Based on my research, I would propose that the prison curriculum have four tiers: one that addresses basic skills that prisoners may lack, one that prepares prisoners for a GED, one that prepares prisoners for college-level work, and one that focuses on life and social skills. The first tier of the education program should focus on remediation and basic skills, which is the most common form of prisoner education as noted by Foley and Gao in their article from the Journal of Correctional Education that studied educational practices at several institutions. The fourth tier includes training in social and life skills that most people learn through family and peer connections, which many prisoners may not have had.

According to a article by Behan in the Journal of Correctional Education , prisons should also have extracurricular programs that enhance the educational experience. Transition: The model for prisoner education that I have just outlined will have many benefits. Educating prisoners can benefit inmates, those who work in prisons, and society at large. The Corrections Today article I cited earlier notes that a federally funded three-state survey provided the strongest evidence to date that prisoner education reduces the recidivism rate and increases public safety. Education may be something the average teenager or adult takes for granted, but for a prisoner it could be the start of a new life. Review of main points: There is a clear need for prisoner education that can be met with a sound curriculum that will benefit prisoners, those who work in prisons, and society at large.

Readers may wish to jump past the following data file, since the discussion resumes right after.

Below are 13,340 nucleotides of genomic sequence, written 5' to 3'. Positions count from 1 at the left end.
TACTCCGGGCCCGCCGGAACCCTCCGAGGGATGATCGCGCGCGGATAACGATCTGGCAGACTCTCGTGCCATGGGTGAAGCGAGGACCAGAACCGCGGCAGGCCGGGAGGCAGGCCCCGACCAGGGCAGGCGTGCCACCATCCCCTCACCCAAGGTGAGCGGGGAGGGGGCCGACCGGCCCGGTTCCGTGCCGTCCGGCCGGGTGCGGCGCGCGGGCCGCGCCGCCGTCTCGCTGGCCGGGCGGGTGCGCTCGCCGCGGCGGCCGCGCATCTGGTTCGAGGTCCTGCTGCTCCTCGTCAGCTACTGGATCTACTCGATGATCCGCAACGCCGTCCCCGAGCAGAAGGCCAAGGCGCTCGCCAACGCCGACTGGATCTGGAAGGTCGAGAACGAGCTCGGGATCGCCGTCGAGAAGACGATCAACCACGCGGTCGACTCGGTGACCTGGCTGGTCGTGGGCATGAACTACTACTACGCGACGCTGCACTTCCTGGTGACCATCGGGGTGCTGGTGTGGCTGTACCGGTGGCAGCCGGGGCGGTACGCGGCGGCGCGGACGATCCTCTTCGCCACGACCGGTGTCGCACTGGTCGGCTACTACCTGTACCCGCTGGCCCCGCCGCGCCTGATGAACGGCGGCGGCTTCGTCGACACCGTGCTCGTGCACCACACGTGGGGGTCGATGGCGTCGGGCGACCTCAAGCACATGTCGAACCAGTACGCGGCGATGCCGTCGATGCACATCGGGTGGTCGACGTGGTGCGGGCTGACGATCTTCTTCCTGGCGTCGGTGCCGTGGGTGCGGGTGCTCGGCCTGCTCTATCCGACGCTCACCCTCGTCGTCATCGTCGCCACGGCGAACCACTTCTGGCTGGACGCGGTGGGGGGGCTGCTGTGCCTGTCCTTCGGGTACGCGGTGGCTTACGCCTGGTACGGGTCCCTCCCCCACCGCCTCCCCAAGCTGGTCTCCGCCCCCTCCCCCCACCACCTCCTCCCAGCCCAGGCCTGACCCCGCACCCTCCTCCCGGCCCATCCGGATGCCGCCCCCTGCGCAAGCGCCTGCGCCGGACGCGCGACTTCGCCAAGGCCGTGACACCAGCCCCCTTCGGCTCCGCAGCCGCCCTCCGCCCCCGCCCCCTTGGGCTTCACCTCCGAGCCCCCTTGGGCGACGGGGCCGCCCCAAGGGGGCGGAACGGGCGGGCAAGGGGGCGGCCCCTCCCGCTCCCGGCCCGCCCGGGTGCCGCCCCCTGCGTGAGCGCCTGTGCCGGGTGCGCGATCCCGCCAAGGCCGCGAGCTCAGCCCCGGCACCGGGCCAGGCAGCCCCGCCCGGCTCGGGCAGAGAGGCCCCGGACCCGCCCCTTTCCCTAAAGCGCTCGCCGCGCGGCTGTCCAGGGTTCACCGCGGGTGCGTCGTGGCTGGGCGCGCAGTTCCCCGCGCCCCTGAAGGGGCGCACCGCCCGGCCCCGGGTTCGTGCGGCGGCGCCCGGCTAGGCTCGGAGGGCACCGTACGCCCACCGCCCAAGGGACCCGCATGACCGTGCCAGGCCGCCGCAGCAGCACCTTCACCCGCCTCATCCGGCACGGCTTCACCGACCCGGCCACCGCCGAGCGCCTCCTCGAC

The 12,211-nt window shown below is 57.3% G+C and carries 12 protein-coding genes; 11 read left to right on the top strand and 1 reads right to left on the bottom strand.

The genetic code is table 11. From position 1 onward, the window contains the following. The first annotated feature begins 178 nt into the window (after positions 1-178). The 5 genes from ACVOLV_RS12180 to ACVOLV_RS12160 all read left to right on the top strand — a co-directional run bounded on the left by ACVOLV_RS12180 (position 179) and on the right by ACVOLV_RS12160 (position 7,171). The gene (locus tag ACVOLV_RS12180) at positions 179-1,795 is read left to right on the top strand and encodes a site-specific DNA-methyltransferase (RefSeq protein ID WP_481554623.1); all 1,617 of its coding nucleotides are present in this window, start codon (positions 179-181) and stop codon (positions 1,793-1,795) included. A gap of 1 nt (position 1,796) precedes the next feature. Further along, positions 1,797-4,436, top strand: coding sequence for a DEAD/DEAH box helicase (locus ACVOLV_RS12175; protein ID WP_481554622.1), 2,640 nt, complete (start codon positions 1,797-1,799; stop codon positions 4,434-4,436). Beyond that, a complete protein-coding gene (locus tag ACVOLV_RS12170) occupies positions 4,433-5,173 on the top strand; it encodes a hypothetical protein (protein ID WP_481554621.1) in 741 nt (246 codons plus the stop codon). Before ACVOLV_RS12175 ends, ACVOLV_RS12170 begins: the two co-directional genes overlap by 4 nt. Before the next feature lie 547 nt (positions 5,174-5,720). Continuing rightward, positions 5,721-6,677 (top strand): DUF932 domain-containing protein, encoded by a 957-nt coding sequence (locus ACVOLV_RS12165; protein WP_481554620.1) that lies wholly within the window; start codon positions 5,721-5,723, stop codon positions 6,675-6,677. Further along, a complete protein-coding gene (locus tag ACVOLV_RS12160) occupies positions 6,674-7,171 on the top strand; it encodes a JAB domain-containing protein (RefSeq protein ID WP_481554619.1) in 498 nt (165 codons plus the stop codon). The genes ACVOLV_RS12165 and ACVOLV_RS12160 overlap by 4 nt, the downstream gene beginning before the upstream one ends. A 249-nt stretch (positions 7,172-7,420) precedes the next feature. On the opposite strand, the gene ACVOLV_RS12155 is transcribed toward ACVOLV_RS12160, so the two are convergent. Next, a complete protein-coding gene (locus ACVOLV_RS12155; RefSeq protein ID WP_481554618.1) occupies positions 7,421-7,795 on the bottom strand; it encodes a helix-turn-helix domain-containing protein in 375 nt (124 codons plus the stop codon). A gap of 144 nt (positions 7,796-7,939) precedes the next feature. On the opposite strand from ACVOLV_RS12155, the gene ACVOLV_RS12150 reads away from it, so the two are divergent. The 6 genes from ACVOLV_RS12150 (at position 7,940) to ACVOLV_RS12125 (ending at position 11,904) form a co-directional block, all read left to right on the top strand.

Bayliss, P. Learning behind bars: Time to liberate prison education. Studies in the Education of Adults, 35 2 , — Behan, C. Context, creativity and critical reflection: Education in correctional institutions. Journal of Correctional Education, 58 2 , — Foley, R. Correctional education: Characteristics of academic programs serving incarcerated adults. Journal of Correctional Education, 55 1 , 6— Kinney, A. What are the benefits of inmates getting GEDs? Steurer, S. The top-nine reasons to increase correctional education programs. Corrections Today, 72 4 , 40— Help Creative Commons. Creative Commons supports free culture from music to education. Their licenses helped make this book available to you.